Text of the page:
Second of three town hall-style meetings addresses the strategic plan component of Fast Forward Syracuse

Participants discussed improving teaching facilities, bolstering student support services and scheduling no-class Fridays.

Members of the Syracuse University community participated in the second of three town hall meetings Tuesday in Maxwell Auditorium. The discussion focused on the strategic plan, the first element of Chancellor Kent Syverud’s Fast Forward Syracuse initiative.

As a university-wide initiative that aims to provide the key strategic direction and framework for how to improve SU, according to its website, Fast Forward Syracuse includes three interrelated components: a “strategic plan” to help the university identify its priorities on academics; a “campus master plan” to guide decisions about the university’s strategic infrastructure needs; and an “operational excellence program” designed to create opportunities to fund investment in the strategic and campus master plans.

The members of the Strategic Plan Steering Committee sat in the first two rows of the auditorium. Kenneth Kavajecz, finance professor and dean of the Whitman School, and Katie McDonald, associate professor at the Falk College of Sport and Human Dynamics, moderated the forum.

Kavajecz kicked off the open floor meeting by thanking the audience for their presence. Then he said that they need great ideas from great people to write this strategic plan. “The strategic plan is very interested in engaging the community,” he said. “It helps us understand where we will go as a university in the next ten years.”

McDonald spoke next, emphasizing that the meeting was a listening setting, “pushing your ideas on where we want to go in the future. We are here to get your ideas and feedbacks,” she said. 

Kavajecz and McDonald then passed the microphones throughout the audience to hear suggestions about the strategic plan.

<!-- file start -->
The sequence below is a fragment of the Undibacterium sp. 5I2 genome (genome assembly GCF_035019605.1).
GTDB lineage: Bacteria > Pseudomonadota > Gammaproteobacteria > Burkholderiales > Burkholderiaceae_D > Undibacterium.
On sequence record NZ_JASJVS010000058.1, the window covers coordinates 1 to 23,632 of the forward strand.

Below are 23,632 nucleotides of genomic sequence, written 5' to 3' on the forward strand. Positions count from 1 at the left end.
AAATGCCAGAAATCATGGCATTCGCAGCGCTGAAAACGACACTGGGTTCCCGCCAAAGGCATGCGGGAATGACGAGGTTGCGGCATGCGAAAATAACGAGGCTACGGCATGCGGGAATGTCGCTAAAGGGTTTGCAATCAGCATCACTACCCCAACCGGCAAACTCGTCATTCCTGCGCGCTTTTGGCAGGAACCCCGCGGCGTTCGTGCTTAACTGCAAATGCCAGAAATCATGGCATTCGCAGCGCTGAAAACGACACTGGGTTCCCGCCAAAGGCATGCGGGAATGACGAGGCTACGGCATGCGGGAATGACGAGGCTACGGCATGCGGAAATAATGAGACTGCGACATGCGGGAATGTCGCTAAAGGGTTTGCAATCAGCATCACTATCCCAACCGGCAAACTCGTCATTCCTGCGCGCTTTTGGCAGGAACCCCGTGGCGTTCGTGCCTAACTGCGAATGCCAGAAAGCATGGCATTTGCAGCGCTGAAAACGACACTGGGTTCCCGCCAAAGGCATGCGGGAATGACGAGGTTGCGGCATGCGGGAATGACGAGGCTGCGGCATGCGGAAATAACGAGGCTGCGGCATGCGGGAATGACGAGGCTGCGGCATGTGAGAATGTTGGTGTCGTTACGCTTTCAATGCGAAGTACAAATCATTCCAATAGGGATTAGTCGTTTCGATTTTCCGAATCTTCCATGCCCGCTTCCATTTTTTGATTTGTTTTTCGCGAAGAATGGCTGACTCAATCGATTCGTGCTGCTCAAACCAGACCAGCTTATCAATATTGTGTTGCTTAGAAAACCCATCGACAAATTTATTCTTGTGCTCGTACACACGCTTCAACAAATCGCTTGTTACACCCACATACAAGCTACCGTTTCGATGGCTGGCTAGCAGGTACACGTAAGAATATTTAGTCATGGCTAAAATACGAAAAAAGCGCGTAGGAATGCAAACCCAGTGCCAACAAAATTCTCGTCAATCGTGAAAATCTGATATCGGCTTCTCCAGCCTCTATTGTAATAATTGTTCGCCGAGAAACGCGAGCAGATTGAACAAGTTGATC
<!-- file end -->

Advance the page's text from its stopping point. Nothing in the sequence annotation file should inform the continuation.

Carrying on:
Offering better teaching facilities was one of the main suggestions raised during the discussion. Some professors said they think a good teaching environment is important for academics.

“We need better classroom facilities,” said Sarah Pralle, a political science professor. “I encourage them to think about the environments of learning. Good study places inspire students to study.”

James Kallmerten, a chemistry professor, suggested that SU needs more classrooms on campus. He said he generally cannot find a classroom to use for workshops and to teach special sections when he wants.

In addition to improving teaching facilities, enhancing student support was mentioned frequently at the meeting. Aviva Abramovsky, a law professor, said she thinks career services should be a part of a student’s whole education. This is a way to help students to understand the need to find work as gradation approaches, she said. 

Renie Kehres, child and family studies professor and associate dean of the student services at the Falk College, agreed that the school should improve student support services by giving them more career advice. “Advising is more than just picking courses,” she said.

Linda M. Galloway, a librarian at Carnegie Library, said that student support needs to include help for getting international students involved in campus life. There is a huge number of international students at SU, she said, but they do not receive strong support from the university because they seem to be isolated and not have many American friends. She also suggested offering these students more informational education and language practice.   

Students also participated in the discussion. Jason Ashley, a citizenship and civic engagement and political science junior, said he would like the university to set up Fridays without classes. He said no-class Friday did not mean that Friday should be for parties and going out. “No classes on Friday is offering us something like going to conferences or holding conferences,” he said, adding that these could lead to collaborations between students and faculty and create a greater sense of community.

Elizabeth Kahn, an advertising senior, said that no class on Friday would provide students collaborative opportunities on that day. “I think making Friday as mandatory as a class day is sort of not really fair.”

The town hall session was taped and will be shared with the Steering Committee members who did not attend the session, Kavajecz said.

“Students are great sources of our innovation, so listening to students’ ideas is a good way for us to know which direction we should go,” Kavajecz said in an interview after the forum. “I hope everybody can feel as a big part of the community personally.”


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